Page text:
am I right?
     
    Last edited: Feb 25, 2015
  15. Feb 25, 2015 #14
    I don't care if the anode pipe (from 2-3) corrodes
     
  16. Feb 25, 2015 #15

    Baluncore

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    There will need to be an insulator where the two pipes meet. If the differential voltage at that point is great enough it will cause corrosion of the anode metal.

    If there is no insulator, the voltage gradient will be very small and so there will be very little current flow through the fluid. Corrosion will continue as before.

    Because the pipeline carries a continuous flow of reactants, the reaction of the fluid will require quantities of sacrificial anode proportional to the flow rate and reactant concentration. At the same time there may be deposition on the inside of the cathode pipe that will gradually block the pipe.

    Resolution of problems like this have been achieved in various ways. As I said previously, trial and error is most unlikely to solve the problem, while it will waste much time. If you were to specify the exact problem, then we might be able to give you a solution.
     
  17. Feb 26, 2015 #16
    putting what you said in consideration, protection of the cathode pipe and amount of sacrificing anode will also depend on the DC current provided?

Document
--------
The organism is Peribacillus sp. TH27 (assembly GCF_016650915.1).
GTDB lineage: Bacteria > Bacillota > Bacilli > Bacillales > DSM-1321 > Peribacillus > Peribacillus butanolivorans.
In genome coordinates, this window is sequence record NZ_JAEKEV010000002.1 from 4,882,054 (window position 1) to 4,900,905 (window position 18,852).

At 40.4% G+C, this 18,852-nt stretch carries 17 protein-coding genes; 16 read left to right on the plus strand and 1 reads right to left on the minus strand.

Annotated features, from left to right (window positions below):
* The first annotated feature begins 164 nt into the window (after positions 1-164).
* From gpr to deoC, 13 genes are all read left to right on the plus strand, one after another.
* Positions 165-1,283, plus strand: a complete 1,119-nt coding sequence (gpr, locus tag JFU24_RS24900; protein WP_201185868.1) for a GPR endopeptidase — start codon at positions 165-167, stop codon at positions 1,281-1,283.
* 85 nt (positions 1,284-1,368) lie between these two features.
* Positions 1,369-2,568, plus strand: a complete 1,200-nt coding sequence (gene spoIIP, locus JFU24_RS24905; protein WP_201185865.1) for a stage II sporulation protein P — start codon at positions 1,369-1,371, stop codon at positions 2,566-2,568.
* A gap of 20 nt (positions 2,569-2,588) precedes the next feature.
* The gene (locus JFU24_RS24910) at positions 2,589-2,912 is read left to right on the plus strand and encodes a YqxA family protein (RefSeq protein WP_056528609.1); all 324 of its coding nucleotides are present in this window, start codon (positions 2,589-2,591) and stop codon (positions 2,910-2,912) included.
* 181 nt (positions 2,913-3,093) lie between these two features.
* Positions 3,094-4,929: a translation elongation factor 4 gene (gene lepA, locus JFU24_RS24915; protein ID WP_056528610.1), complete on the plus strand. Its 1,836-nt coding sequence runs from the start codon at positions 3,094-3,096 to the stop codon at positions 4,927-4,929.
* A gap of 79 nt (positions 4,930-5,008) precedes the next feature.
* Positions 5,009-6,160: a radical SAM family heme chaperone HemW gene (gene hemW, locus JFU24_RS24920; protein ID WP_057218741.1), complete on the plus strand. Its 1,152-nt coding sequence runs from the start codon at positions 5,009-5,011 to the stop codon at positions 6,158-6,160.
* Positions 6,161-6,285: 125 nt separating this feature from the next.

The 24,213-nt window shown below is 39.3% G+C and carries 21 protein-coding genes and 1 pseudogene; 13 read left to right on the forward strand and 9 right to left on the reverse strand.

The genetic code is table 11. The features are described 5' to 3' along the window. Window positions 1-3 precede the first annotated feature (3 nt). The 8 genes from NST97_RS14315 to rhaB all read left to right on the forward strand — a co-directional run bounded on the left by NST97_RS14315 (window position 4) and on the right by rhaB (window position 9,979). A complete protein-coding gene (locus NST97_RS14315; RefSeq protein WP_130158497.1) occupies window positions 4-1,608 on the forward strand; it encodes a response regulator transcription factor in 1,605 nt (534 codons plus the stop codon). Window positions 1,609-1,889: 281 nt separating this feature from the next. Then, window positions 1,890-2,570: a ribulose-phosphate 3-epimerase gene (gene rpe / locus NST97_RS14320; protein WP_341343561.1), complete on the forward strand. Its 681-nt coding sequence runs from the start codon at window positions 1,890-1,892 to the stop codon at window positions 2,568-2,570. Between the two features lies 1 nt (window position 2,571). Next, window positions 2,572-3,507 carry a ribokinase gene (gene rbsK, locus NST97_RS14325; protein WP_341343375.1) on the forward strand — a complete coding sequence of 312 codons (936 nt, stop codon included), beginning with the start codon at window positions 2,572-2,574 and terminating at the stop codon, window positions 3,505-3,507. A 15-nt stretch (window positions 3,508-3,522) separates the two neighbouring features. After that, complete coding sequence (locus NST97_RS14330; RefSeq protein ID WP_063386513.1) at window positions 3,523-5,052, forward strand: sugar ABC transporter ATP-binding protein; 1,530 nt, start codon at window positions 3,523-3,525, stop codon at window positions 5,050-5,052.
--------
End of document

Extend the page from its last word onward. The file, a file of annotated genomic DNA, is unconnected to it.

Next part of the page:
I don't have any more details, I am asking about the concept only. whether or not I can protect the pipe with the DC current introduced to the pipe or at least maintain the corrosion rate as before introducing the current
     
  18. Feb 26, 2015 #17

    Baluncore

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    The current necessary to protect the pipe is actually the current needed to maintain sufficient protection voltage, (a few volts), between the terminal electrodes. That current is dependent on the conductivity of the fluid.
     
  19. Feb 26, 2015 #18
    So this system provides "ICCP" not galvanic protection? what I mean that, going back to my original question, with proper installation and calculations electric current do help reduce corrosion rate?
     
  20. Feb 26, 2015 #19
    finally, if we have water with high electric conductivity flowing with the oil and H2S, will this change anything? I mean, in the insulator between the pipes, the electricity will probably flow in the water fraction of the flow and H2S will be most likely soluble in the oil